Barratt announce profits up 72% and average selling price up 8%
Ahead of their end of year financing report, Barratt released a trading statement on 10 July 2013 stating that the number of completions to 30 June 2013 is forecast to be 13,663 – up 16.1% on last year. With the average selling price up 8% to £192,000, it is not surprising Barratt are anticipating operating profit (“before exceptional items”) to be up 32% to £252 million (10.4%) and profit before tax up a massive 72% on last year to £192million (9.7%) on sales of £2,605 million. Barratt stated:
“that since the launch of Help to Buy on 1 April, net private reservations per active site per week were up 34.7% on the prior year” “We are targeting Group completion volumes of c. 16,000 units (including JVs) from our current structure, and recognise this may be achieved more quickly than previously anticipated reflecting the benefit of the Help to Buy scheme.”
Barratt have around 380 active developments nationally.
Taylor Wimpey report a 42% rise in profit and 7% rise in average selling prices
Yesterday, Taylor Wimpey reported first half 42% rise in profit before tax of £143.1 million, up from £99.1 million a year earlier. Despite only building only 5191 new homes up just 108 in the H1 period, their average selling price is up 6.8% to £188,000 (from £176,000) on the same period a year ago.
Taylor Wimpey also announced an interim dividend of 0.22p a share, up 16% from 0.19p a year ago.
While buyers are snapping up the opportunity to own 80% of a newly-built home with a free (for five years) government loan, house builders are making record profits, not because they are building more or better quality new homes, but by increasing their prices, up 7%-8%, due to the unprecedented increase in demand created by the Help to Buy scheme. In comparison, the Land Registry’s own House Price Index (HPI) shows house prices to June 2013 rose by just 0.8%, taking the average price paid for a UK home to £162,621.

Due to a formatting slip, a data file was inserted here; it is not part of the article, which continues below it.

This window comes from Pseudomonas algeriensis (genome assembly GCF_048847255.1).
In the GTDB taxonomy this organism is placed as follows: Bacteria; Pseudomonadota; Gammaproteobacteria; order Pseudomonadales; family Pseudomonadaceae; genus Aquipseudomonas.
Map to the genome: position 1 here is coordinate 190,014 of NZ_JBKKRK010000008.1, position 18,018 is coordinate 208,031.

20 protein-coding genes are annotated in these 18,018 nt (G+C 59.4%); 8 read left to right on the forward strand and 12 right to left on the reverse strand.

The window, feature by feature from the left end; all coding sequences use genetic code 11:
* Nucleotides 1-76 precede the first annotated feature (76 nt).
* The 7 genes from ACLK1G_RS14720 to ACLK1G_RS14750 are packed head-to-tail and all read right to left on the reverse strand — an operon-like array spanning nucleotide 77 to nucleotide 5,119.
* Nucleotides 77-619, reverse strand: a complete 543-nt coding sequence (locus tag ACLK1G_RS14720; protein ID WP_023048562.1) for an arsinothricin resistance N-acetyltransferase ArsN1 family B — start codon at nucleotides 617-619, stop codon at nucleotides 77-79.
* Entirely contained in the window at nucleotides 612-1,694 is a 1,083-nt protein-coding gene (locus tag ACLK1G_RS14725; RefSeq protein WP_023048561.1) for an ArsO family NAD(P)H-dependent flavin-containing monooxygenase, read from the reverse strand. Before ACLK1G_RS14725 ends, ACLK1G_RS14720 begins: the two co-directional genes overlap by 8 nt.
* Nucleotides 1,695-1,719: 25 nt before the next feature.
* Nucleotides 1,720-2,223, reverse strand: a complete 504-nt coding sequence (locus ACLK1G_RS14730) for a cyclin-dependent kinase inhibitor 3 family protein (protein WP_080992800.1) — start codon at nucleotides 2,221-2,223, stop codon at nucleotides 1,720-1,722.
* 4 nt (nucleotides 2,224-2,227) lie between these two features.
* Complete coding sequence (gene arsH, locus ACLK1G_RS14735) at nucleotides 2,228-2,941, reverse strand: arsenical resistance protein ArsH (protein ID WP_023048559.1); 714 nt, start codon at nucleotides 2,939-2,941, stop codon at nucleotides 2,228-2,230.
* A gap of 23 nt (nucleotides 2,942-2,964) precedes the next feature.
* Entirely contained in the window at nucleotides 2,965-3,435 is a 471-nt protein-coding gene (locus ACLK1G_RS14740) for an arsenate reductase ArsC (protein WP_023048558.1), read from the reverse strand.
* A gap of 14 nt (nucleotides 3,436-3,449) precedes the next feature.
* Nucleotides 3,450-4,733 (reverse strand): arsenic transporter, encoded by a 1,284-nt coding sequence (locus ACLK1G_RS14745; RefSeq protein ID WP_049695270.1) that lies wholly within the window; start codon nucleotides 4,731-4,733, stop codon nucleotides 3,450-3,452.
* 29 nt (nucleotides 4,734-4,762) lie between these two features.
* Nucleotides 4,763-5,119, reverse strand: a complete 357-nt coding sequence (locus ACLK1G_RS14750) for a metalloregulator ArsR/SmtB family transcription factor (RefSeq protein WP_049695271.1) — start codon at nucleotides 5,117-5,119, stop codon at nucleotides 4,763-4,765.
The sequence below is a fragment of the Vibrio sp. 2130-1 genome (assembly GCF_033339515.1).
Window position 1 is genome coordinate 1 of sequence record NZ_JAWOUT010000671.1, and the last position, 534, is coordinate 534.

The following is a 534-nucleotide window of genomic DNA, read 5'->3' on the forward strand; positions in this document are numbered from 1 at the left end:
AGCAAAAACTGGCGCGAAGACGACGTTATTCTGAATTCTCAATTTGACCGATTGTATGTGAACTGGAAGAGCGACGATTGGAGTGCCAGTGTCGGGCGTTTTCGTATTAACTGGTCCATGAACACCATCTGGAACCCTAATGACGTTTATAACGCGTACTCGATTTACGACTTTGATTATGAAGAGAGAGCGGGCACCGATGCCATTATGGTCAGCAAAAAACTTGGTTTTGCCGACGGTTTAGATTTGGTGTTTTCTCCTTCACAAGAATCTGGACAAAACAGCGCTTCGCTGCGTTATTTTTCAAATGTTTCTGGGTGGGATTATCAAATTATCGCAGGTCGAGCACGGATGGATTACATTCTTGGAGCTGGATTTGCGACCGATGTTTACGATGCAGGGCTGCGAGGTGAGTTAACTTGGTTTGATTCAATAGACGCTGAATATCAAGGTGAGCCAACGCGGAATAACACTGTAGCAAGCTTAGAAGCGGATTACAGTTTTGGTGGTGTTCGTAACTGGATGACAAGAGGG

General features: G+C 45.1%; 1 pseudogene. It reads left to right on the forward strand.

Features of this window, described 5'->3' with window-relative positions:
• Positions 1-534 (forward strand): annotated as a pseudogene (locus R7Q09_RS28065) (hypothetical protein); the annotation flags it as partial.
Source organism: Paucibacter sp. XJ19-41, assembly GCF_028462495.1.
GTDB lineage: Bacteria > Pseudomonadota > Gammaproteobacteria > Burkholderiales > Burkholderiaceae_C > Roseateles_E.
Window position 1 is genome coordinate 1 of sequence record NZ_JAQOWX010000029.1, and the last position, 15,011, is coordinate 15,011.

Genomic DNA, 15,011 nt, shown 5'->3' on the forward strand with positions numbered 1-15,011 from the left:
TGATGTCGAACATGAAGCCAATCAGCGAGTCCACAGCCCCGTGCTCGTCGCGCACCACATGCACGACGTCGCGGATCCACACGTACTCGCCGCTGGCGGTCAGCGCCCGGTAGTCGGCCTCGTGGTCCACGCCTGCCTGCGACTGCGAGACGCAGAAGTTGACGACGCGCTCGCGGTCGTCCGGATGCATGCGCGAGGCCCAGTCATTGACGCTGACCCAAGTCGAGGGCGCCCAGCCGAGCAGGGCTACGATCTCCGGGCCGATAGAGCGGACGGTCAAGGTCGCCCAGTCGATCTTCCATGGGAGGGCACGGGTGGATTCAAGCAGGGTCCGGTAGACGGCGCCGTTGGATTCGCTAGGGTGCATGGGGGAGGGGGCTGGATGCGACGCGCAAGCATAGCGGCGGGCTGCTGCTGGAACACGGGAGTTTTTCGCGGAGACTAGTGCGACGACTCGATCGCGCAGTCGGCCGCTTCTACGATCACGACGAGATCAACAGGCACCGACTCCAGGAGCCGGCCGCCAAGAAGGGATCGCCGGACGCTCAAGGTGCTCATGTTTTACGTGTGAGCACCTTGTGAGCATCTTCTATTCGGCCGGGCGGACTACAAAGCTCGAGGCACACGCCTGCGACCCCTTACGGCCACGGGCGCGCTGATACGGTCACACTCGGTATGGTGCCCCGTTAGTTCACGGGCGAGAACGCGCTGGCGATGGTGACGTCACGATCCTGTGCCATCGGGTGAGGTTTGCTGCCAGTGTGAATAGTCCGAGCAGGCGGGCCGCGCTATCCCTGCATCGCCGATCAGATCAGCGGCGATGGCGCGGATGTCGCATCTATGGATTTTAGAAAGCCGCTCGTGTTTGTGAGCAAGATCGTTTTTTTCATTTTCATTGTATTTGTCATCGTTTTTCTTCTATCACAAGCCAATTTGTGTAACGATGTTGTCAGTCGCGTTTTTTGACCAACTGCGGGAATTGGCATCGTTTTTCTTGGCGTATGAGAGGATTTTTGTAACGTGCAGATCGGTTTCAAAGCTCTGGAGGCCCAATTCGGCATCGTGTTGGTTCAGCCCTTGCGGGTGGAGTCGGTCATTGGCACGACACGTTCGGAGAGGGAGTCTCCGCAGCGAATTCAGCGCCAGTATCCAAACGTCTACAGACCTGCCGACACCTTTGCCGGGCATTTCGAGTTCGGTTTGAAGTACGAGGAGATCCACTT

It is more than clear already, that the Help to Buy scheme is enabling house builders to increase prices and profits but is not facilitating the desired increase in the number of new homes being built. It is in the house builder’s own interests to drip feed the supply of new homes onto the market to maintain the shortage and further fuel rising prices. Planning approval is not hindering the building of more new homes. The main house builders are sitting on landbanks totalling in excess of 343,000 plots, around nearly 6 years supply, based on the current number of new homes being built.
There is a strong case for the government to impose a windfall tax levy on all house builders who have benefiting from Help to Buy, rather than see shareholders receive higher dividend payments on the huge profits being made by these companies.
Nearly all property commentators, economists and even recently Business Secretary Vince Cable, are warning that Help to Buy could create a house price bubble. It already is with new homes up 8% whilst the general market has risen just 0.8%. When Help to Buy (2) that taxpayer-underwritten £130bn mortgage indemnity guarantee for lenders begins on 1st January 2014, Help to Buy will ignite the rest of the market. The Treasury Select Committee chaired by Andrew Tyrie back in March questioned the Chancellor George Osborne about this. You can read his response to questioning here. Not exactly forthcoming was he?